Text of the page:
Orrin Hatch: Unless President Obama, Congress act, Americans face big tax increases
He says without agreement all taxpayers would face higher rates
Hatch says Democrats' plan would hit small business owners, inhibiting job creation
He says rates should be extended a year to allow time for a tax reform plan
Editor’s Note: Sen. Orrin Hatch of Utah is the ranking Republican on the Senate Finance Committee.
Taxmaggedon is coming. Unless President Obama and Congress act, Americans will be hit with what would be in total dollars the largest tax increase in history in little more than five months.
Income taxes will go up on every single taxpaying American. The Alternative Minimum Tax, designed decades ago to ensure that 154 wealthy Americans paid income taxes, would hit an additional 27 million Americans with a $92 billion tax hike. The death tax will come roaring back – hitting farmers, ranches and businesses.
The cost? A family of four earning $50,000 would see their tax bill go up by $2,200. A single mother with a $36,000 a year paycheck would see $1,100 more go to Uncle Sam. And a married senior citizen couple with $40,000 in income would see their taxes double – paying $1,700 in higher taxes.
And there’s a clear difference in vision for how to address this fiscal crisis.
I and other Republicans have proposed stopping these tax increases for all Americans. As the top Republican on the Finance Committee, I’ve put forward a proposal to prevent the largest tax hike in history from taking place and to pave the way for comprehensive tax reform in 2013.
If Congress doesn’t agree with President Obama’s plan to raise taxes on one of the most productive segments of our economy by allowing the top two marginal tax rates to expire, Washington Democrats’ default position appears to be to let everyone’s income tax rates skyrocket.
The Senate Democrats’ plan would hit just under 1 million small business owners who file their taxes not as C corporations but as individuals. These are the job creators trying to lead our economic recovery and the Democrats seek to raise their taxes substantially. That doesn’t make any sense.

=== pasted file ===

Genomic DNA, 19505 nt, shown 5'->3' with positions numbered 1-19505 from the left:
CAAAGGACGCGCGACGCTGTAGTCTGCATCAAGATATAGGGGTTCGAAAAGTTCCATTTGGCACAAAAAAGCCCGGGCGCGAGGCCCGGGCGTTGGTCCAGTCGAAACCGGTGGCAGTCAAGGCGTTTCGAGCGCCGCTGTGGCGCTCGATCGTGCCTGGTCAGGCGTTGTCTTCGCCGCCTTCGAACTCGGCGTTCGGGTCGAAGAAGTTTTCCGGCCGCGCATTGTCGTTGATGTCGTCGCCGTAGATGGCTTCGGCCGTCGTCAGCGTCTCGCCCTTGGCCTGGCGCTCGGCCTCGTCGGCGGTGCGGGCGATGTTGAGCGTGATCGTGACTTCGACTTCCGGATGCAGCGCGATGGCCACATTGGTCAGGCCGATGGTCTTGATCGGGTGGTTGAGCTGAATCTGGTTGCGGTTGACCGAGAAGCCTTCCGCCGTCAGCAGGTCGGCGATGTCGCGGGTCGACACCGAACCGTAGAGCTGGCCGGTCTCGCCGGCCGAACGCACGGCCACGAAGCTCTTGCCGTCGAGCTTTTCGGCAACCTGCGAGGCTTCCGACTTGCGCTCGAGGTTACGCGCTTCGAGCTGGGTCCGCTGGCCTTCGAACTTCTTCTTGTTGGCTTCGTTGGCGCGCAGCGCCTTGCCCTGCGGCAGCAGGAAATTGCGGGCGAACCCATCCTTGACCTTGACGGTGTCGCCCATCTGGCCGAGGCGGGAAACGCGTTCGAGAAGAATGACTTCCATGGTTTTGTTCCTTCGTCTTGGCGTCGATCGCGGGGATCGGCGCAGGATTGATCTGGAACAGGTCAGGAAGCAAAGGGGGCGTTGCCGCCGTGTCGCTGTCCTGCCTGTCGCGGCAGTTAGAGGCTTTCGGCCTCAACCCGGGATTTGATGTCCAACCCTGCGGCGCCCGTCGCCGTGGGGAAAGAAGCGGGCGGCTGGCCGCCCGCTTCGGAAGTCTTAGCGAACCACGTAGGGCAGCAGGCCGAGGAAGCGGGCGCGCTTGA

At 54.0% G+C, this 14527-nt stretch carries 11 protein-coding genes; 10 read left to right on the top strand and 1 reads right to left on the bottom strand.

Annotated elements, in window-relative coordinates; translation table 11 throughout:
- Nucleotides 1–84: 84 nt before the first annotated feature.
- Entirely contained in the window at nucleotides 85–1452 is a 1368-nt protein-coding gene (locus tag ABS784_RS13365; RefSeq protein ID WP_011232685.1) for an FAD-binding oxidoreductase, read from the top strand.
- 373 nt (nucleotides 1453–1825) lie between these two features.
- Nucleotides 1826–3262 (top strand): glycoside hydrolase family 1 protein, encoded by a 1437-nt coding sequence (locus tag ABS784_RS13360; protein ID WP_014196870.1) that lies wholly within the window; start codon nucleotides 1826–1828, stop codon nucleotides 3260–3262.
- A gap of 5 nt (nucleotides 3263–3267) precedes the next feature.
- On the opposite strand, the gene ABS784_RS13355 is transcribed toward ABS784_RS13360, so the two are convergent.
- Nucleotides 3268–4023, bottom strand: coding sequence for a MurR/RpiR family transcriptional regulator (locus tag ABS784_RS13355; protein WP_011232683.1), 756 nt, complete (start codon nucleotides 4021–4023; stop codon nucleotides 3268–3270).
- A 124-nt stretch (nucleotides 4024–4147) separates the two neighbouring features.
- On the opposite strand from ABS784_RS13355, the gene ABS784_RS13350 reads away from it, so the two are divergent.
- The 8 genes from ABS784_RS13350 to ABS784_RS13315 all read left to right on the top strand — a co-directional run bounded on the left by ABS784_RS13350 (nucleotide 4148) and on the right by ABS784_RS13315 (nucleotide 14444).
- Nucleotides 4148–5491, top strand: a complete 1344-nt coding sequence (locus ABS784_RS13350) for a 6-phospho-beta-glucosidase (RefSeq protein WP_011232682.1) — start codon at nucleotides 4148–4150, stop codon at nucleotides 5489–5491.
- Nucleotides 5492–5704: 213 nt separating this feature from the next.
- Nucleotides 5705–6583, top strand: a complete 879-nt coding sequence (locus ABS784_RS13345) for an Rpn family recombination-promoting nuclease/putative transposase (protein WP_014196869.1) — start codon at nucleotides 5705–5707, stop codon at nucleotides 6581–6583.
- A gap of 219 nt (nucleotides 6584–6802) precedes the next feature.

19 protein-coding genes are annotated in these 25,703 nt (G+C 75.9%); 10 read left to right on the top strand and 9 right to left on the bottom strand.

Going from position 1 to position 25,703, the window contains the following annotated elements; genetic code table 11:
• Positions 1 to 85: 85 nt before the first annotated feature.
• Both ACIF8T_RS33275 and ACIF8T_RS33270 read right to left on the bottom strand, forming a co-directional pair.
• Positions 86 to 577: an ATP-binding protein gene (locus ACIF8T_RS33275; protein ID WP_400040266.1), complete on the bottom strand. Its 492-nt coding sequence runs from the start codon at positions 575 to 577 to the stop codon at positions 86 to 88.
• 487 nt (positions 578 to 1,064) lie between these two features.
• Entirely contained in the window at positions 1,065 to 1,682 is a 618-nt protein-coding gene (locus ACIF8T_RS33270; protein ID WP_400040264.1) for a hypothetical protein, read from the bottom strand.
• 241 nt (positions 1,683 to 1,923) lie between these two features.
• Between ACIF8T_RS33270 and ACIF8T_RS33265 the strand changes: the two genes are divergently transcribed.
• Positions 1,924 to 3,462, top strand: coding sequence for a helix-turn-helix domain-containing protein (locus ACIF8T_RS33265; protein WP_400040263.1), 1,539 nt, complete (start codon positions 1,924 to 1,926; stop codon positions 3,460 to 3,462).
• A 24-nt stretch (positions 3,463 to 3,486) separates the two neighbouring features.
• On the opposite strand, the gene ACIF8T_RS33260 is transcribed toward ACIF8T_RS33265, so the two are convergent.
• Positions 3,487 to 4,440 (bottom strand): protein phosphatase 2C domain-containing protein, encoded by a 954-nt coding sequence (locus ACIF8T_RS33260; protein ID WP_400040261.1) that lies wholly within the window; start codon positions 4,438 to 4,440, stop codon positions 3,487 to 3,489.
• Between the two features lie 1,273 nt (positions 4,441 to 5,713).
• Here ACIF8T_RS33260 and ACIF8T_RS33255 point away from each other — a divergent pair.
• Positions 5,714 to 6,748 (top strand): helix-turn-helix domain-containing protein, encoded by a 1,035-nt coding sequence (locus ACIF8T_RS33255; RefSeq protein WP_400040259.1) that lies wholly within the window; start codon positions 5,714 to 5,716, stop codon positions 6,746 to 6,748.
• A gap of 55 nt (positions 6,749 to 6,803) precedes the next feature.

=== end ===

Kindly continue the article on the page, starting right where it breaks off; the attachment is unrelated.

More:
Taxmageddon is real, and the uncertainty caused by it is contributing to the lackluster economic recovery. That’s not a Republican talking point; that’s based on comments from job creators across the country.
It’s based on people like Brent Gines from Sandy, Utah, who said that “Any increase in expenses or outlay always has a big decrease on our ability to do business.”
It’s based on data like those from a recent report by accountants at Ernst & Young, who find that President Obama’s proposed tax hike would shrink the economy by 1.3% and shed 710,000 from the American workforce. It’s based on information from the National Federation of Independent Business and the U.S. Chamber of Commerce.
Federal Reserve Chairman Ben Bernanke recently told the Senate Banking Committee that our country’s economic recovery “could be endangered by the confluence of tax increases and spending reductions that will take effect early next year if no legislative action is taken.”
The American people understand that raising taxes is not a solution. In 2010, the president said that allowing tax rates to increase “would have been a blow to our economy, just as we’re climbing out of a devastating recession.” He was right, and the same idea applies today.
The only solution is to provide job creators and working families the certainty they need by extending all the current tax rates for another year, as we did in 2010, and then work next year to fundamentally reform our broken, costly tax code.
The president and his allies need to listen to what Americans are saying. They need the certainty of an extension of current tax rates for another year, and they need Congress to move forward together to reform the tax code to spur economic growth and job creation.
What does fundamental tax reform look like?
It means lower marginal income tax rates that would lead to more hiring, greater capital formation, better returns on our investments and a stronger economy.
A simpler tax code means that many of the resources currently poured into complying with the tax laws could be put to other uses – investing in new businesses, paying for our children’s education, and giving money to charitable causes, to name a few.
This is not a time for political games, divisiveness and vilifying business and industry. Businesses continue to sit on the sidelines because they don’t know what Washington is about to throw at them. The uncertainty is holding them back, and it’s stifling our economy.
The president and his liberal allies in the Senate need to stop holding America’s economy hostage in order to get what they want – which is higher taxes that would hit small businesses and the workers they hire.
Let’s extend current tax rates for a year to give job creators and working families some certainty, then roll up our sleeves and pass meaningful tax reform to ensure America remains the leader we know it to be.
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The opinions expressed in this commentary are solely those of Orrin Hatch.